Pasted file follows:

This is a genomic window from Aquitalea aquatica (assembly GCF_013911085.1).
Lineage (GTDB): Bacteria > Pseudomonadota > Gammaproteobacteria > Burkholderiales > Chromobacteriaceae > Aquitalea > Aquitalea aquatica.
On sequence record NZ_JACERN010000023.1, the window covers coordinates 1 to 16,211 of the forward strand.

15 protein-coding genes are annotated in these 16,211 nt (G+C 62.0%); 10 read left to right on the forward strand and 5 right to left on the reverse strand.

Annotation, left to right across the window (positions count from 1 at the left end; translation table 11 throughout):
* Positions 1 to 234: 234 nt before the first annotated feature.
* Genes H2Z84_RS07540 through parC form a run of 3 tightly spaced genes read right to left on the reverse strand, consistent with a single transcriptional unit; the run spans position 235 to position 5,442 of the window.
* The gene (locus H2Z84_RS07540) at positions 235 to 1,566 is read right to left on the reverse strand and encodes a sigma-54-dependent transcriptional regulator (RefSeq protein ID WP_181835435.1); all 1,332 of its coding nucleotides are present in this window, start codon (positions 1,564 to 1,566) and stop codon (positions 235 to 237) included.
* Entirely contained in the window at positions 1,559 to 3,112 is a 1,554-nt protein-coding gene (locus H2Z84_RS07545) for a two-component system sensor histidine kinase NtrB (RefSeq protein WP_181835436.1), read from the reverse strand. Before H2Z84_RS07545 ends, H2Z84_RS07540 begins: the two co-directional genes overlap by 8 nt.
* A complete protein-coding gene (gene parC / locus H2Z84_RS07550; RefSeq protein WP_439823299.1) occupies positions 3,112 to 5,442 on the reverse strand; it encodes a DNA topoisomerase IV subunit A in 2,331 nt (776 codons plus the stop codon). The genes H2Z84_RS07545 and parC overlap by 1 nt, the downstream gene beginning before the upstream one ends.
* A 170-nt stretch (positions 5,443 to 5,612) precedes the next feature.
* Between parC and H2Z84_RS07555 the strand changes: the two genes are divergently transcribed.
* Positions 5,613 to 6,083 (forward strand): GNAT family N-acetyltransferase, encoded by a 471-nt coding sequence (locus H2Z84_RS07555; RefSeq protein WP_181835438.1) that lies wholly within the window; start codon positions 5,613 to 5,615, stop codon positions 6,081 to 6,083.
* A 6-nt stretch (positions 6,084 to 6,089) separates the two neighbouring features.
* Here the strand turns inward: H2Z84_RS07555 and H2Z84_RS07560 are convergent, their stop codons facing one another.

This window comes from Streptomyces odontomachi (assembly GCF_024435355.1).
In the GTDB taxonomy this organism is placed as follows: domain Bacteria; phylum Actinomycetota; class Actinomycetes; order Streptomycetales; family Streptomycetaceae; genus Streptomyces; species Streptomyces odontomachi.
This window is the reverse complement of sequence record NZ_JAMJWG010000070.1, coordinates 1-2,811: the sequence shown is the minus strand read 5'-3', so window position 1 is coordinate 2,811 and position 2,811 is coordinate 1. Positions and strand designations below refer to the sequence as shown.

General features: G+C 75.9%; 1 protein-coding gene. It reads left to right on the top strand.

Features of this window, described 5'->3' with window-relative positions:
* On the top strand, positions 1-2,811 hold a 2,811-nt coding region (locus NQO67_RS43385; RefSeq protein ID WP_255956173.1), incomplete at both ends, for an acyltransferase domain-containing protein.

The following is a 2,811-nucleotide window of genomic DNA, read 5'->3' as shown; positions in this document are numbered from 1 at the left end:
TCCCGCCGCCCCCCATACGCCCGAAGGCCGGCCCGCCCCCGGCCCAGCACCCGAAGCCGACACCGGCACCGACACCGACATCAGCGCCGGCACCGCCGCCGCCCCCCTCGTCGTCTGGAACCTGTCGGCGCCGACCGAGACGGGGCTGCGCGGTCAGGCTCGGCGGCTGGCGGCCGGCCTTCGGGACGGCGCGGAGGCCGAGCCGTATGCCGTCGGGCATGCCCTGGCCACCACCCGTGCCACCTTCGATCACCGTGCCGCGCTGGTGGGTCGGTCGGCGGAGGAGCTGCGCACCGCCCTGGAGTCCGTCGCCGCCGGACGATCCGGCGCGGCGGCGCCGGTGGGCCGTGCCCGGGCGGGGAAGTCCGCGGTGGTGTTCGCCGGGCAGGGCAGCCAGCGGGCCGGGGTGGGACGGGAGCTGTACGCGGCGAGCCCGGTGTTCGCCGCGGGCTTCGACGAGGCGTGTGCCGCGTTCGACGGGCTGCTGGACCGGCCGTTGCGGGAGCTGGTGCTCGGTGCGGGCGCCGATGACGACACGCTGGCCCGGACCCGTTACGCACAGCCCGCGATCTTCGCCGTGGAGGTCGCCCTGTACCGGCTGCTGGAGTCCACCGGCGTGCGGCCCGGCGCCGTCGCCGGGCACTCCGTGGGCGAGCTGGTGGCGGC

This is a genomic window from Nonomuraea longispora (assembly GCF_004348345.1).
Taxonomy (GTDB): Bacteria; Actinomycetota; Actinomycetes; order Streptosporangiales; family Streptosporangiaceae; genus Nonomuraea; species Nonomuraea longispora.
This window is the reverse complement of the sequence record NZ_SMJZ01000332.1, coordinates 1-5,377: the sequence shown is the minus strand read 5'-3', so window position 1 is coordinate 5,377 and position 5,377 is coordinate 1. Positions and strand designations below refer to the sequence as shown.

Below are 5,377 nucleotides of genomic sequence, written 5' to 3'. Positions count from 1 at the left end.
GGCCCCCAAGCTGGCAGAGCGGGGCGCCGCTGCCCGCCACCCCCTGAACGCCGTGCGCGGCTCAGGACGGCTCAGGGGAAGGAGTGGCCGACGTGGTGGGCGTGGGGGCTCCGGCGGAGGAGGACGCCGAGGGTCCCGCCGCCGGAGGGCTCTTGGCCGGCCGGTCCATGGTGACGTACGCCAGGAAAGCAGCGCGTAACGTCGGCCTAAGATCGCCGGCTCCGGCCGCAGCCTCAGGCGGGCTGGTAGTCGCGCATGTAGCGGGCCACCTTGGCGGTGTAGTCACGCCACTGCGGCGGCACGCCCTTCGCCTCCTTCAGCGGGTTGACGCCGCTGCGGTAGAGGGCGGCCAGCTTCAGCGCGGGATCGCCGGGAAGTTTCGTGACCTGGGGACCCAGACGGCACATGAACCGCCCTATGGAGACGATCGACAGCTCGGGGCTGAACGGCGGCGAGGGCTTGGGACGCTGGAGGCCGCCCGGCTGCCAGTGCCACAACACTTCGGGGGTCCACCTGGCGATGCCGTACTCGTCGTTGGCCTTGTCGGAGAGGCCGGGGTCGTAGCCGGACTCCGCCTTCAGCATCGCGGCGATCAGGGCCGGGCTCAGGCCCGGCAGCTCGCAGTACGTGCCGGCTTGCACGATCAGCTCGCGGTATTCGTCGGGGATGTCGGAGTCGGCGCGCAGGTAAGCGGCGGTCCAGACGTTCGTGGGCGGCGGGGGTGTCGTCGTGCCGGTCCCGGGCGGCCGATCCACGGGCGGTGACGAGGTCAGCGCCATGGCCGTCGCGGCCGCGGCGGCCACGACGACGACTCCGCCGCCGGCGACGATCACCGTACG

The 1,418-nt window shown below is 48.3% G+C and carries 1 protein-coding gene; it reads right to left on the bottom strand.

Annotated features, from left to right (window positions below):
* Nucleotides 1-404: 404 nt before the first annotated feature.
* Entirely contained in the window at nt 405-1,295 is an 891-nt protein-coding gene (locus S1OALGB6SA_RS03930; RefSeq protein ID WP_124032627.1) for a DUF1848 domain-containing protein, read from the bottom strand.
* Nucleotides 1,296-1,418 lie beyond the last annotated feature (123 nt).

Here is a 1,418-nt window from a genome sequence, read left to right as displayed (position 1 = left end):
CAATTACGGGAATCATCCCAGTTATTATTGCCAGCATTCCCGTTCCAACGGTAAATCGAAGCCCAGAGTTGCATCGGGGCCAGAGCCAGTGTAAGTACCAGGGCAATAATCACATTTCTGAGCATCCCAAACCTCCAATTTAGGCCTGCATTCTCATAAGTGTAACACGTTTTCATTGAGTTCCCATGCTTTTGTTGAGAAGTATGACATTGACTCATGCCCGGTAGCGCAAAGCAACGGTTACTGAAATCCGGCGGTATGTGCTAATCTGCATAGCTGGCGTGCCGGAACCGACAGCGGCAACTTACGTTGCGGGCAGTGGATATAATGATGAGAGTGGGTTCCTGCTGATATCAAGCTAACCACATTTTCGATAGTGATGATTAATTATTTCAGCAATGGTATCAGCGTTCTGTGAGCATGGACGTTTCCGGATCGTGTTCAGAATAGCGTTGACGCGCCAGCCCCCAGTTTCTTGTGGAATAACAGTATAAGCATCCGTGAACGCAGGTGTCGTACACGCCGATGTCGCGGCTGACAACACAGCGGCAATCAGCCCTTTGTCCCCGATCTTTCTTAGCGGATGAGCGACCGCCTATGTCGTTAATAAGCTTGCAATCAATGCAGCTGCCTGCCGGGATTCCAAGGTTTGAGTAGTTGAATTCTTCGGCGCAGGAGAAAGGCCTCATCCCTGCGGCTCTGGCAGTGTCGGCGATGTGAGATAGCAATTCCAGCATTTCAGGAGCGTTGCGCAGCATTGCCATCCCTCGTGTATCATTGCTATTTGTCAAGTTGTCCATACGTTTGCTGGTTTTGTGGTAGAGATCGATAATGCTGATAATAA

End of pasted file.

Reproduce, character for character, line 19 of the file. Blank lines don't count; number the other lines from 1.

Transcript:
General features: G+C 75.9%; 1 protein-coding gene. It reads left to right on the top strand.